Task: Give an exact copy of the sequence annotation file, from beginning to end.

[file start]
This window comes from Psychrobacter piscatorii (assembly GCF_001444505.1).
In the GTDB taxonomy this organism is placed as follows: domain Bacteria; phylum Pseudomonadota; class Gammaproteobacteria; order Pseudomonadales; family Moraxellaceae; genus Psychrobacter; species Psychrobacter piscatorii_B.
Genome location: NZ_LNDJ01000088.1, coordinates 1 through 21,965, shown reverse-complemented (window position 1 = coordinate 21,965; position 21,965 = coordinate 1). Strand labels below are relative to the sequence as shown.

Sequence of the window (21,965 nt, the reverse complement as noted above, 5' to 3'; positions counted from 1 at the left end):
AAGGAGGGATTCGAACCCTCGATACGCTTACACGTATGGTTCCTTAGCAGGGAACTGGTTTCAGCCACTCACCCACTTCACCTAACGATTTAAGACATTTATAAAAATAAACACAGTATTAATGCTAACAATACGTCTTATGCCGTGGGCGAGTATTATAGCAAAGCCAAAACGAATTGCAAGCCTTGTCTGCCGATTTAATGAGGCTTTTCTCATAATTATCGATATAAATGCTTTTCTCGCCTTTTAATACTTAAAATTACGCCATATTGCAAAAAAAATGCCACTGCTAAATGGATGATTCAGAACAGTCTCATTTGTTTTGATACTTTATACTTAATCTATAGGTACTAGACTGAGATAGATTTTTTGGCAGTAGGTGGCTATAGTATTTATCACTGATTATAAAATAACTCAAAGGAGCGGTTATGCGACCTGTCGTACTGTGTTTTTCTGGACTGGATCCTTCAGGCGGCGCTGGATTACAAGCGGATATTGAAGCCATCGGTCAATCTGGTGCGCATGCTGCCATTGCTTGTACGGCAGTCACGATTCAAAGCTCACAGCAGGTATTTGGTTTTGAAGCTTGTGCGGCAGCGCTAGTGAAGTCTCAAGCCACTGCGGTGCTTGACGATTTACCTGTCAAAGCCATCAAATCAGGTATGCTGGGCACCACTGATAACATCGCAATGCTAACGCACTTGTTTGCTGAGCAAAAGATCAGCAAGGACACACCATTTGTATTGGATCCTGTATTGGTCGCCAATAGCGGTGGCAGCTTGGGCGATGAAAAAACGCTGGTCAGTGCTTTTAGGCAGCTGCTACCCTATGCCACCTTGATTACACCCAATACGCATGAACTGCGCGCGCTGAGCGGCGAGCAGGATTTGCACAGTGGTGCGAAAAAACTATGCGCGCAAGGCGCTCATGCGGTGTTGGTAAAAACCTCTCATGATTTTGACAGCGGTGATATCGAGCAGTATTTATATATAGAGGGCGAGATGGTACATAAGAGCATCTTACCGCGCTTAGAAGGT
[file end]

This window comes from Psychrobacter piscatorii (assembly GCF_001444505.1).
In the GTDB taxonomy this organism is placed as follows: domain Bacteria; phylum Pseudomonadota; class Gammaproteobacteria; order Pseudomonadales; family Moraxellaceae; genus Psychrobacter; species Psychrobacter piscatorii_B.
Genome location: NZ_LNDJ01000088.1, coordinates 1 through 21,965, shown reverse-complemented (window position 1 = coordinate 21,965; position 21,965 = coordinate 1). Strand labels below are relative to the sequence as shown.

Sequence of the window (21,965 nt, the reverse complement as noted above, 5' to 3'; positions counted from 1 at the left end):
AAGGAGGGATTCGAACCCTCGATACGCTTACACGTATGGTTCCTTAGCAGGGAACTGGTTTCAGCCACTCACCCACTTCACCTAACGATTTAAGACATTTATAAAAATAAACACAGTATTAATGCTAACAATACGTCTTATGCCGTGGGCGAGTATTATAGCAAAGCCAAAACGAATTGCAAGCCTTGTCTGCCGATTTAATGAGGCTTTTCTCATAATTATCGATATAAATGCTTTTCTCGCCTTTTAATACTTAAAATTACGCCATATTGCAAAAAAAATGCCACTGCTAAATGGATGATTCAGAACAGTCTCATTTGTTTTGATACTTTATACTTAATCTATAGGTACTAGACTGAGATAGATTTTTTGGCAGTAGGTGGCTATAGTATTTATCACTGATTATAAAATAACTCAAAGGAGCGGTTATGCGACCTGTCGTACTGTGTTTTTCTGGACTGGATCCTTCAGGCGGCGCTGGATTACAAGCGGATATTGAAGCCATCGGTCAATCTGGTGCGCATGCTGCCATTGCTTGTACGGCAGTCACGATTCAAAGCTCACAGCAGGTATTTGGTTTTGAAGCTTGTGCGGCAGCGCTAGTGAAGTCTCAAGCCACTGCGGTGCTTGACGATTTACCTGTCAAAGCCATCAAATCAGGTATGCTGGGCACCACTGATAACATCGCAATGCTAACGCACTTGTTTGCTGAGCAAAAGATCAGCAAGGACACACCATTTGTATTGGATCCTGTATTGGTCGCCAATAGCGGTGGCAGCTTGGGCGATGAAAAAACGCTGGTCAGTGCTTTTAGGCAGCTGCTACCCTATGCCACCTTGATTACACCCAATACGCATGAACTGCGCGCGCTGAGCGGCGAGCAGGATTTGCACAGTGGTGCGAAAAAACTATGCGCGCAAGGCGCTCATGCGGTGTTGGTAAAAACCTCTCATGATTTTGACAGCGGTGATATCGAGCAGTATTTATATATAGAGGGCGAGATGGTACATAAGAGCATCTTACCGCGCTTAGAAGGT